153. Case Report: Ur-Ine for a Treat – A Case of Diuretic Resistance – The Johns Hopkins Hospital

CardioNerds (Amit Goyal and Daniel Ambinder), join Dr. Anjali Wagle (Internal medicine resident, Johns Hopkins Hospital) and Dr. Nick Smith (Cardiology fellow, Johns Hopkins Hospital) for an important discussion involving a patient with non-ischemic dilated cardiomyopathy and biventricular heart failure who had developed diuretic resistance. They discuss the role for invasive hemodynamic assessment of volume overload, initial strategies in managing a patient with volume overload, the role of guideline directed therapy in the management of patients with recurrent volume overload, and advanced strategies for diuretic resistance. Dr. Nisha Gilotra (Director of the Cardiac Sarcoidosis Program and assistant professor of medicine, Johns Hopkins Hospital) provides the E-CPR for this episode. Audio editing and Approach to Diuretic Resistance infographic by Dr. Gurleen Kaur (Director of the CardioNerds Internship).

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Patient Summary – Diuretic Resistance

A young woman in her 20s with non-ischemic dilated cardiomyopathy and NYHA class IV ACC stage D biventricular heart failure with an LV ejection fraction of 30-35% on palliative inotropic therapy complicated by cardiogenic cirrhosis and stage IIIb chronic kidney disease presented with acute decompensated heart failure with volume overload. During her hospitalization she exhibited profound signs of diuretic resistance with minimal improvement after increasing inotropes, increasing IV loop diuretics, adding IV thiazides, and trialing continuous IV furosemide. She was given high dose mineralocorticoids, IV acetazolamide, and hypertonic saline paired with IV furosemide and had a durable treatment response.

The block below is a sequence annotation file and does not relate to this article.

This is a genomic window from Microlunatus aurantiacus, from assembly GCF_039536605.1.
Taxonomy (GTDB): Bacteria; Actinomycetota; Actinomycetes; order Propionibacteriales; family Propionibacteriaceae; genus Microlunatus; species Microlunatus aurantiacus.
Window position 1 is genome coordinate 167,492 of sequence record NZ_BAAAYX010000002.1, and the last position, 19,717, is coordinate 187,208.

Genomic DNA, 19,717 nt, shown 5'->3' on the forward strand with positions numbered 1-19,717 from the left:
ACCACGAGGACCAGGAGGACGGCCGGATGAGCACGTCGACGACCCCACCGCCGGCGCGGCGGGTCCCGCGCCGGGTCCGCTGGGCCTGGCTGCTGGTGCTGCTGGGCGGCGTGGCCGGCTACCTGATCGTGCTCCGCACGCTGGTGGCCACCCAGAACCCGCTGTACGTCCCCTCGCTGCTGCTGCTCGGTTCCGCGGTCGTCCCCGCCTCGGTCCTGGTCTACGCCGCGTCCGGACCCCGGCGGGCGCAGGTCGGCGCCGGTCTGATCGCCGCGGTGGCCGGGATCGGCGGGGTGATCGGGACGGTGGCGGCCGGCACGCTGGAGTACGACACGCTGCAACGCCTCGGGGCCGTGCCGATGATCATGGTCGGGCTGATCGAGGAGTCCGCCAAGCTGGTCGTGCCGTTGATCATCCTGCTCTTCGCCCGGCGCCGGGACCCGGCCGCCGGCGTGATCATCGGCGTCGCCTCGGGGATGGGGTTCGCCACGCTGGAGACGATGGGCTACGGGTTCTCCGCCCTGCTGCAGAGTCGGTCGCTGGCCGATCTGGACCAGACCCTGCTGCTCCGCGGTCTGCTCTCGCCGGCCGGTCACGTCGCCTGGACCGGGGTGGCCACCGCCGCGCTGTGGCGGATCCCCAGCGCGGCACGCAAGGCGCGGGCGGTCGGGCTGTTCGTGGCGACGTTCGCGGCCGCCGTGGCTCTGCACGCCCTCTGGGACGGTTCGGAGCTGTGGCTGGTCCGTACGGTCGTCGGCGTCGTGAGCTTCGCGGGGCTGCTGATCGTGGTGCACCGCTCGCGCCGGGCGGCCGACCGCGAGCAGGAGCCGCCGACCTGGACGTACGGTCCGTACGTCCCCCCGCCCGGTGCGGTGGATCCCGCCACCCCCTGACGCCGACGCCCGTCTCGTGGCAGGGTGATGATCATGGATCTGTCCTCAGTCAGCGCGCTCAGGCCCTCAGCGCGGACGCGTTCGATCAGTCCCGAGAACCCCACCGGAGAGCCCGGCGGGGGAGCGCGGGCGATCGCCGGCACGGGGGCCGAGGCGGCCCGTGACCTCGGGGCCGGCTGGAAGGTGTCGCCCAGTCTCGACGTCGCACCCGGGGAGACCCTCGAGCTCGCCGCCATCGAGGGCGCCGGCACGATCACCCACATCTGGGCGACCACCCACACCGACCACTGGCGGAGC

Episode Teaching – Diuretic Resistance

Pearls – Diuretic Resistance

  1. Diuretic resistance is a complex clinical problem defined as inadequate natriuresis despite an adequate diuretic regimen. However, the practitioner cannot overlook low output heart failure and/or insufficient renal perfusion as the causes for inadequate diuretic response. In cases of inadequate urine output due to low cardiac output, increased inotropic or mechanical support would be the first objective.
  2. Confirming adequate cardiac output to support renal perfusion and/or confirming high filling pressures may require invasive hemodynamic assessment.
  3. Sodium avidity is most effectively blunted by treating the patient with maximally tolerated guideline directed therapy. This includes but is not limited to a backbone of ARNI (or ACE or ARB), mineralocorticoid receptor antagonists, beta-blockers, and SGLT-2 inhibitors.
  4. In cases of advanced diuretic resistance, hypertonic saline paired with high dose IV furosemide can be an effective strategy.
  5. In cases of diuretic resistance combined with cirrhosis and heart failure there is a synergistic hyperaldosteronism that can be targeted with higher doses of mineralocorticoid receptors as is seen in the treatment of cirrhosis with ascites.

Notes – Diuretic Resistance

1. What is the role for invasive hemodynamic assessment in acute decompensated heart failure?

  • Cases where intracardiac filling pressures are in question: right heart catheterization (RHC) can give insight into the presence and degree of right versus left sided filling pressures. We discussed the concepts of “RV equalizer” vs “RV compensated” groups in Episode 142 with Dr. Mark Drazner.
  • Cases where cardiac output is in question, especially to guide vasoactive infusions during low flow states: RHC can assess cardiac output and cardiac power output.
  • Cases with rising creatinine during diuresis despite a clinical exam suggesting volume overload.
  • Cases where body habitus prevents optimal evaluation.

2. What are the initial strategies in managing a patient with volume overload?